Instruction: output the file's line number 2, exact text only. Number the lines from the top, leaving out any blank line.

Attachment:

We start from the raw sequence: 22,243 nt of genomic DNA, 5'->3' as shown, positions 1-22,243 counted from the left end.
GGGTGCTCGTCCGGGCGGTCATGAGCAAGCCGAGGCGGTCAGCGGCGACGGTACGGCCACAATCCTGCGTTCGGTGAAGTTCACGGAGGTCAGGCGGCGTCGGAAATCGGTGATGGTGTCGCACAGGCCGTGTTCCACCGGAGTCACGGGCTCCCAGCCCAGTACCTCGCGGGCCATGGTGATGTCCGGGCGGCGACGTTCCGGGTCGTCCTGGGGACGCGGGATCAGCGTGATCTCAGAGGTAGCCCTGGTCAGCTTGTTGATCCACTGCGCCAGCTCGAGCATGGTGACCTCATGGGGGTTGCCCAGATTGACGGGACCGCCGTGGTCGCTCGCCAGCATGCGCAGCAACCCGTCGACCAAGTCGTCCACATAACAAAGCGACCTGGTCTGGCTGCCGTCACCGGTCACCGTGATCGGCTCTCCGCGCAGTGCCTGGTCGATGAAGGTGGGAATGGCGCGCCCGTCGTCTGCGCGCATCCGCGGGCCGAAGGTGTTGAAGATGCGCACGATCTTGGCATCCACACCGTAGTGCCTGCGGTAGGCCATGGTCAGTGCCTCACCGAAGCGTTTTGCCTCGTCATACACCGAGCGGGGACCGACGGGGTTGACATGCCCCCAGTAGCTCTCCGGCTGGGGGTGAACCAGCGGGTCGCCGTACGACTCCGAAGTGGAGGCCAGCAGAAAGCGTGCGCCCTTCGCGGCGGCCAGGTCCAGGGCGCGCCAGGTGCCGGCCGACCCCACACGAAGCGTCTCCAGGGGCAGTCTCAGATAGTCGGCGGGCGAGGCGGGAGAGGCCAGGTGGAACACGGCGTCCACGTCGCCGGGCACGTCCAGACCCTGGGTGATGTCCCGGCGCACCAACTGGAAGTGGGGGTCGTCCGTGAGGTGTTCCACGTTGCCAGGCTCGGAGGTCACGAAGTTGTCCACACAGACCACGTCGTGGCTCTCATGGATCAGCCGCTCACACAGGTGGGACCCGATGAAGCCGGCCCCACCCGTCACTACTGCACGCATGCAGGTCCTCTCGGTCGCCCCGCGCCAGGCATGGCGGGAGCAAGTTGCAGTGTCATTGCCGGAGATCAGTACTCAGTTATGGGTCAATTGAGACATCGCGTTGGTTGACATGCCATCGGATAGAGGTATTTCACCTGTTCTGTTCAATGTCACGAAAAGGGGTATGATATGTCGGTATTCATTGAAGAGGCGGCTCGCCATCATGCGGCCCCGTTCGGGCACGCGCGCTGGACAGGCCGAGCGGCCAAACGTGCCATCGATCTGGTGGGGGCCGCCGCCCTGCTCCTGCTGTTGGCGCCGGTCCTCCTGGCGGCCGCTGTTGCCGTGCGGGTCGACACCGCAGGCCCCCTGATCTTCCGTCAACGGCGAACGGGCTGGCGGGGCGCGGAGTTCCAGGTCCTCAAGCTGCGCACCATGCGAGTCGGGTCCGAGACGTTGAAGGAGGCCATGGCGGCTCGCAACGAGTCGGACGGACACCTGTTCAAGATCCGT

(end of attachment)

GGGTGCTCGTCCGGGCGGTCATGAGCAAGCCGAGGCGGTCAGCGGCGACGGTACGGCCACAATCCTGCGTTCGGTGAAGTTCACGGAGGTCAGGCGGCGTCGGAAATCGGTGATGGTGTCGCACAGGCCGTGTTCCACCGGAGTCACGGGCTCCCAGCCCAGTACCTCGCGGGCCATGGTGATGTCCGGGCGGCGACGTTCCGGGTCGTCCTGGGGACGCGGGATCAGCGTGATCTCAGAGGTAGCCCTGGTCAGCTTGTTGATCCACTGCGCCAGCTCGAGCATGGTGACCTCATGGGGGTTGCCCAGATTGACGGGACCGCCGTGGTCGCTCGCCAGCATGCGCAGCAACCCGTCGACCAAGTCGTCCACATAACAAAGCGACCTGGTCTGGCTGCCGTCACCGGTCACCGTGATCGGCTCTCCGCGCAGTGCCTGGTCGATGAAGGTGGGAATGGCGCGCCCGTCGTCTGCGCGCATCCGCGGGCCGAAGGTGTTGAAGATGCGCACGATCTTGGCATCCACACCGTAGTGCCTGCGGTAGGCCATGGTCAGTGCCTCACCGAAGCGTTTTGCCTCGTCATACACCGAGCGGGGACCGACGGGGTTGACATGCCCCCAGTAGCTCTCCGGCTGGGGGTGAACCAGCGGGTCGCCGTACGACTCCGAAGTGGAGGCCAGCAGAAAGCGTGCGCCCTTCGCGGCGGCCAGGTCCAGGGCGCGCCAGGTGCCGGCCGACCCCACACGAAGCGTCTCCAGGGGCAGTCTCAGATAGTCGGCGGGCGAGGCGGGAGAGGCCAGGTGGAACACGGCGTCCACGTCGCCGGGCACGTCCAGACCCTGGGTGATGTCCCGGCGCACCAACTGGAAGTGGGGGTCGTCCGTGAGGTGTTCCACGTTGCCAGGCTCGGAGGTCACGAAGTTGTCCACACAGACCACGTCGTGGCTCTCATGGATCAGCCGCTCACACAGGTGGGACCCGATGAAGCCGGCCCCACCCGTCACTACTGCACGCATGCAGGTCCTCTCGGTCGCCCCGCGCCAGGCATGGCGGGAGCAAGTTGCAGTGTCATTGCCGGAGATCAGTACTCAGTTATGGGTCAATTGAGACATCGCGTTGGTTGACATGCCATCGGATAGAGGTATTTCACCTGTTCTGTTCAATGTCACGAAAAGGGGTATGATATGTCGGTATTCATTGAAGAGGCGGCTCGCCATCATGCGGCCCCGTTCGGGCACGCGCGCTGGACAGGCCGAGCGGCCAAACGTGCCATCGATCTGGTGGGGGCCGCCGCCCTGCTCCTGCTGTTGGCGCCGGTCCTCCTGGCGGCCGCTGTTGCCGTGCGGGTCGACACCGCAGGCCCCCTGATCTTCCGTCAACGGCGAACGGGCTGGCGGGGCGCGGAGTTCCAGGTCCTCAAGCTGCGCACCATGCGAGTCGGGTCCGAGACGTTGAAGGAGGCCATGGCGGCTCGCAACGAGTCGGACGGACACCTGTTCAAGATCCGT